- Easy to hook up
- Plays everything
- Runs very hot
- Can't add new RSS feeds
- Wireless = fifty bucks more
If you're looking for an easy way to get almost any content from almost any source onto your TV, the GoFlex TV deserves a look.
The living room is finally getting the attention it deserves, and companies are falling all over themselves to be the box in everyone’s living room. Seagate is no exception. Like Western Digital, the storage company sees the burgeoning market space as a way to sell more hard drives, but are their efforts worth your cash? Read on and find out.
- 2x USB 2.0 port, Seagate portable drive bay
- Video: HDMI out, Composite video out, Component video out, Optical S/PDIF audio out
- Networking: Gigabit Ethernet
- Wireless networking: supported via additional adapter
- Remote control
- Warranty: one year limited parts and labor
The Seagate GoFlex TV is currently available for pre-order, and will retail with an MSRP of $129.99.
Digital Swiss army knife
The GoFlex TV is essentially a little black box that users can hook up to their TV and use to play, well, almost anything. Seagate’s entry into the home entertainment market is essentially a direct response to Western Digital’s WD TV series of HD players.
Both companies are, at their core, directly focused on storage products. Hard drives, both internal and external, SSDs, portable drives – these products are how each company really makes its bread and butter. People are keeping more data than ever before, especially in the form of multimedia content. Everyone buys, downloads and streams movies and television shows, stores high quality digital audio and keeps copies of every photo they ever take with their digital camera.
It’s that reason why companies like Seagate are tapping into living rooms everywhere. By providing an easy-to-use device that accepts locally- and network-attached storage that is capable of playing just about digital media file ever, the company entices customers to keep downloading more and more. The more they download, after all, the more storage space they’ll need. It’s a clever gambit.
Little, black, different
The GoFlex TV is a bit larger than some alternatives on the market, but that’s not to say it’s big. In fact, the device is smaller than just about any other box that most people will ever have in their entertainment centers. On the front of the device is a shiny black plastic panel emblazoned with the Seagate logo – this panel flips down to reveal a 2.5-inch drive bay with hot-swappable SATA power and data plugs at the end.
This drive bay is designed to perfectly one of Seagate’s portable GoFlex drives – just pop off the end of the drive and slide right into place. It’s worth noting, however, that the the connections inside are industry standards. So while Seagate may not support it, it shouldn’t be too difficult to plug in any regular 2.5-inch (laptop-style) drive.
Both sides have venting holes which is important, since the utterly-silent device is passively cooled, and the right also has one of the unit’s two USB 2.0 ports and a reset button. The USB ports are where USB sticks or portable hard drives can be attached – the unit will read media off of these as easily as it will off of an internally-mounted GoFlex portable drive.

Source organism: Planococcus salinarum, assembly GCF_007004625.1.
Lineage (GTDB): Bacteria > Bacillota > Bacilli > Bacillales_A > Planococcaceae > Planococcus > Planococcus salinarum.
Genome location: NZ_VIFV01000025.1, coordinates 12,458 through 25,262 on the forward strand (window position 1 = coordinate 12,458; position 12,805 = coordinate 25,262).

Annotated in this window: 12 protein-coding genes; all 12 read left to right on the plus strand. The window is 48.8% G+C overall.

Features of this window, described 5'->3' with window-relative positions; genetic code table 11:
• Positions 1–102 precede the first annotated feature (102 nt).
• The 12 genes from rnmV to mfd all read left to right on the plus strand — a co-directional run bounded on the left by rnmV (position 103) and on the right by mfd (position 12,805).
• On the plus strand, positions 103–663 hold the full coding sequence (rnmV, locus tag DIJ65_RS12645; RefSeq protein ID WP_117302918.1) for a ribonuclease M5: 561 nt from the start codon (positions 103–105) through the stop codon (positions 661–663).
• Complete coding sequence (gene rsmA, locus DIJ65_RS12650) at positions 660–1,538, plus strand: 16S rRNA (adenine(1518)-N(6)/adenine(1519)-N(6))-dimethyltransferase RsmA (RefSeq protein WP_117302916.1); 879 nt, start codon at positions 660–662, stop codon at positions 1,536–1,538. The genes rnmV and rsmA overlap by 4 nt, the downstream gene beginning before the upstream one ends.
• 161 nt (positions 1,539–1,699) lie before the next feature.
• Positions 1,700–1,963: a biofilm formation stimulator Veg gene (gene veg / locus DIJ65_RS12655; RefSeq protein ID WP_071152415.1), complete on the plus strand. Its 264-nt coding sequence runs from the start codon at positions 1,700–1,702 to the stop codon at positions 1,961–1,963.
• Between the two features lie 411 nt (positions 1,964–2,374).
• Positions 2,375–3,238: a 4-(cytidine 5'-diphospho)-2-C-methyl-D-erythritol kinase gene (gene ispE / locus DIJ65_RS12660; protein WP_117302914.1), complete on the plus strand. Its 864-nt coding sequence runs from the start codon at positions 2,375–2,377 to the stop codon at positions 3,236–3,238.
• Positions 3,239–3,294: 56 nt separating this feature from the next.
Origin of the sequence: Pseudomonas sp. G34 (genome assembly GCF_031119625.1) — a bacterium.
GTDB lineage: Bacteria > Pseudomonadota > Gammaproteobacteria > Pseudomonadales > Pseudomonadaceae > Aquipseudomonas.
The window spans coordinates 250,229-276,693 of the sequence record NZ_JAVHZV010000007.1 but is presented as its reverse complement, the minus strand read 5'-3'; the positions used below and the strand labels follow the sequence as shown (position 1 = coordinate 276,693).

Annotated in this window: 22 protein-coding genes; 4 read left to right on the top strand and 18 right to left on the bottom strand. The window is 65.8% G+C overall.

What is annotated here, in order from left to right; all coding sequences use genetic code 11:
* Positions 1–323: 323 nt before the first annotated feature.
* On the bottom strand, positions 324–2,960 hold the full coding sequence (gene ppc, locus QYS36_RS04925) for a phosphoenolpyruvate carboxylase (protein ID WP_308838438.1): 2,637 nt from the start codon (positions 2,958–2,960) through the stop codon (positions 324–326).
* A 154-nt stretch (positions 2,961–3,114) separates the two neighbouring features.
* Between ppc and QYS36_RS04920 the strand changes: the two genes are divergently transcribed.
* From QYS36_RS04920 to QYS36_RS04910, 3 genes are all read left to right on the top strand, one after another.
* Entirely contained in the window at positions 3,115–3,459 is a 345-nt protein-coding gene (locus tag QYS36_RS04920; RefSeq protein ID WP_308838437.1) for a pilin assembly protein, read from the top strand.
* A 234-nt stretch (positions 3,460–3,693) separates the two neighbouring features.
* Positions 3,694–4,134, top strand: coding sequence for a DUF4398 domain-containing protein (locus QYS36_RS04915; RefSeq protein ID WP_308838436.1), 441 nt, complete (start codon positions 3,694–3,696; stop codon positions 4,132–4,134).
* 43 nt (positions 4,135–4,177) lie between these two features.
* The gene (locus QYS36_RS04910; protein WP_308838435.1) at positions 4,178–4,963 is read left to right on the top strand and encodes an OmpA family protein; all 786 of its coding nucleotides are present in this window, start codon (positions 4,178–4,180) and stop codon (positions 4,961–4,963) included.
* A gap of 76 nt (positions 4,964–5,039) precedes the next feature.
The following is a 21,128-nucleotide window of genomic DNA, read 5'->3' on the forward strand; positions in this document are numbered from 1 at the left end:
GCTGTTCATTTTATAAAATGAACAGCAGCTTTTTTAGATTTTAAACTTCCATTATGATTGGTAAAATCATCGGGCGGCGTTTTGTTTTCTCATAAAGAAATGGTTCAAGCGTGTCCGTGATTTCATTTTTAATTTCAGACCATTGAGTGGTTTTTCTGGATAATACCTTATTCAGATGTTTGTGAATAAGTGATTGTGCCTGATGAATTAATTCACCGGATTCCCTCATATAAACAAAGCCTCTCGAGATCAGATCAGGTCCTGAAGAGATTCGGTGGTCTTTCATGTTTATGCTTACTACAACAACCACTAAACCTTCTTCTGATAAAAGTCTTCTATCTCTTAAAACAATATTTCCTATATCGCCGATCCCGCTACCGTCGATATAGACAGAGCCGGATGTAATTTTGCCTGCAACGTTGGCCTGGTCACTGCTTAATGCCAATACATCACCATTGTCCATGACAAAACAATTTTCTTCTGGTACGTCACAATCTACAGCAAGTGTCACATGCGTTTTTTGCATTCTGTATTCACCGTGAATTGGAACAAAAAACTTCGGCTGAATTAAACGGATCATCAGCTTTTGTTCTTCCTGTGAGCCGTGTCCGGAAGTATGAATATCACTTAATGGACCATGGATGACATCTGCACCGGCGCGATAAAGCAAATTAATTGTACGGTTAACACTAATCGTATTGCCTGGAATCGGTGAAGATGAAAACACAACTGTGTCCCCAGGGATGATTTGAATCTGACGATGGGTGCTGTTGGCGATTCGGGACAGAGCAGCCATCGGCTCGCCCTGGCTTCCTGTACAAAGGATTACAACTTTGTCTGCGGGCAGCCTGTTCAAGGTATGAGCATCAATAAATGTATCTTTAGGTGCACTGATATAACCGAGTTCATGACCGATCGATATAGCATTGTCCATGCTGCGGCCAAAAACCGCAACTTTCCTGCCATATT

Around the back are another USB 2.0 port, one Gigabit Ethernet, HDMI-out, composite and component video (and analog stereo) out, S/PDIF digital audio out and the 5V DC power jack. Seagate includes composite and component cables for attaching the GoFlex TV, but it doesn’t include HDMI. Given that HDMI is likely the most popular connection used with this device, the company really should include a little cheap one in the box.
The Seagate GoFlex TV media player supports the following audio and video formats:
The unit also supports 576i/p, 480i/p, 720p, 1080i and 1080p video resolutions.
Calling it a digital Swiss army knife isn’t too far from the truth. Just about every popular (and some not so) format being used today is supported by the device. Chances are, anything you can download – as long as it isn’t encumbered by DRM – can be played by the GoFlex.
None of that matters if this unit is hard to use, since if the UI is complicated or hard to use, the experience won’t be pleasant. Fortunately, Seagate has improved this aspect by leaps and bounds: early attempts at a home entertainment box, like the first FreeAgent Theater line, were excessively slow and buggy, with unattractive interfaces.
The GoFlex is driven entirely by the remote control, and as soon as it’s turned on, shows most of the available options – video, audio, Internet, local storage, networked storage, etc. Selecting video will bring up all of the previously-indexed video content, while selecting a specific hard drive or network share will bring up all of the media found in those directories. There is a noticeable delay between pressing a button on the remote and seeing the action executed on screen, but it’s mostly acceptable. Occasionally, however, you might find yourself pressing the button again, which leads to the menu skipping past where you intended to go.
The UI is sparse but functional; Western Digital’s is prettier, but the GoFlex certainly isn’t ugly. Video content played back beautifully on a 1080p screen, with no detectable artifacting or loss of detail. Honestly, though, lots of devices play back local video and audio content – one of the things that sets the GoFlex apart is its ties to the Internet, with a number of different video and audio sources.
Be sure to check out more pictures of the GoFlex TV interface here.